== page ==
Kevin Yochim

Kevin is a young professional in the field of education abroad. He is originally from Western Massachusetts, though he has lived in Spain, California, and Boston in recent years.

Why did you choose this program?

sculptures and sea in argentina

I attended Middlebury, so I thought it would be easiest to do one of their study abroad programs. As part of my International Studies major with a Latin American focus, I was required to study abroad in the region. I was drawn to Buenos Aires because I had never lived in a big city before.

What did your program provider assist you with, and what did you have to organize on your own?

I felt that Middlebury prepared me very well. I was given a pretty thorough list of everything I had to do (visa, housing, enrollment, etc.) and there were always people to answer any questions I (or my family) had. I had to organize flights on my own, but that wasn't too challenging.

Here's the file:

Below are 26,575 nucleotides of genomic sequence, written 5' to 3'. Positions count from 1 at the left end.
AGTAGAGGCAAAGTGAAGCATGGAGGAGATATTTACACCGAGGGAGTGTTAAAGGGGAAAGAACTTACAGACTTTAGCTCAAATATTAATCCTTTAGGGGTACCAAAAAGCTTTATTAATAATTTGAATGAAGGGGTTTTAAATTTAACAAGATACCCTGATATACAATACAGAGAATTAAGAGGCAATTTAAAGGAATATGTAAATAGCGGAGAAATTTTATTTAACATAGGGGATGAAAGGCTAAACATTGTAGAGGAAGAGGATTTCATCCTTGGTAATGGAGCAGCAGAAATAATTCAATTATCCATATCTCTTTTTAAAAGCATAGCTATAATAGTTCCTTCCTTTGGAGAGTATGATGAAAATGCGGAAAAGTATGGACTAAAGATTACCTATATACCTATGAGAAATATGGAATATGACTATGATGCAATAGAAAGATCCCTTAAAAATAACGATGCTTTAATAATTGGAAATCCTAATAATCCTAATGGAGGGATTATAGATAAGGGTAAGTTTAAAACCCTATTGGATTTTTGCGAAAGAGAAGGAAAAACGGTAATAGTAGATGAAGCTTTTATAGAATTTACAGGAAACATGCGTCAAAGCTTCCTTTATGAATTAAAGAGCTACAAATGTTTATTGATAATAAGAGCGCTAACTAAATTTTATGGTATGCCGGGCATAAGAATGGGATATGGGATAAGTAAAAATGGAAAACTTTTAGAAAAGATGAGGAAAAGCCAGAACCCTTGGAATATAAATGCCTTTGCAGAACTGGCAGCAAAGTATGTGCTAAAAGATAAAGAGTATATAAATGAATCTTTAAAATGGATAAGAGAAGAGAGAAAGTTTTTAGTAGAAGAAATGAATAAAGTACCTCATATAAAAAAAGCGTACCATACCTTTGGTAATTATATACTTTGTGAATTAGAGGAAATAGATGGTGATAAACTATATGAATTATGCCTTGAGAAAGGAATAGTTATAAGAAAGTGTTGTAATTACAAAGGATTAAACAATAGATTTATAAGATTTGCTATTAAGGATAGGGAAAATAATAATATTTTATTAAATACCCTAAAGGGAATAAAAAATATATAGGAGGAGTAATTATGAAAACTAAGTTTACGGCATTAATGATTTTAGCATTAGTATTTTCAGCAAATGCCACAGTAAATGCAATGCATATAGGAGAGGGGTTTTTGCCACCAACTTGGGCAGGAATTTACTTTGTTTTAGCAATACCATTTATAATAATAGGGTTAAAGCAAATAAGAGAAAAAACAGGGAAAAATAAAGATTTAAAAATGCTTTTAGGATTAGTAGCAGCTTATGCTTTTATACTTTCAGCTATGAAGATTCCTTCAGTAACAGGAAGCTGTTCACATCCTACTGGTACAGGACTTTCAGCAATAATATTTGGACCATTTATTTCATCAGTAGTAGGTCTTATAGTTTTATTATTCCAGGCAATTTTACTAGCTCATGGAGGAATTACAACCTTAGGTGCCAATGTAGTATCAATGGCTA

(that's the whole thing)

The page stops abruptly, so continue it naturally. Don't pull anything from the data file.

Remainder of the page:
What is one piece of advice you'd give to someone going on your program?

I think that the size of the study abroad program - i.e. the number of students in a cohort - is a really big factor. Bigger programs make it easier to get stuck in the American bubble, limiting intercultural gains.

What does an average day/week look like as a participant of this program?

I had class Mondays, Wednesdays, and Thursdays. I then did an internship at a local NGO on Tuesdays and Thursdays. I could walk to my university, and used the Subte (metro) and colectivos (buses) to get around pretty much everywhere else.

Going into your experience abroad, what was your biggest fear, and how did you overcome it and/or how did your views on the issue change?

My biggest fear was seeming like an idiot in class. However, when I started I realized that my previous Spanish instruction had prepared me very well.

I was able to follow what my professors were saying pretty easily. And I didn't really have to worry about getting called on, as that's not really a thing that happens in the typical Argentine classroom.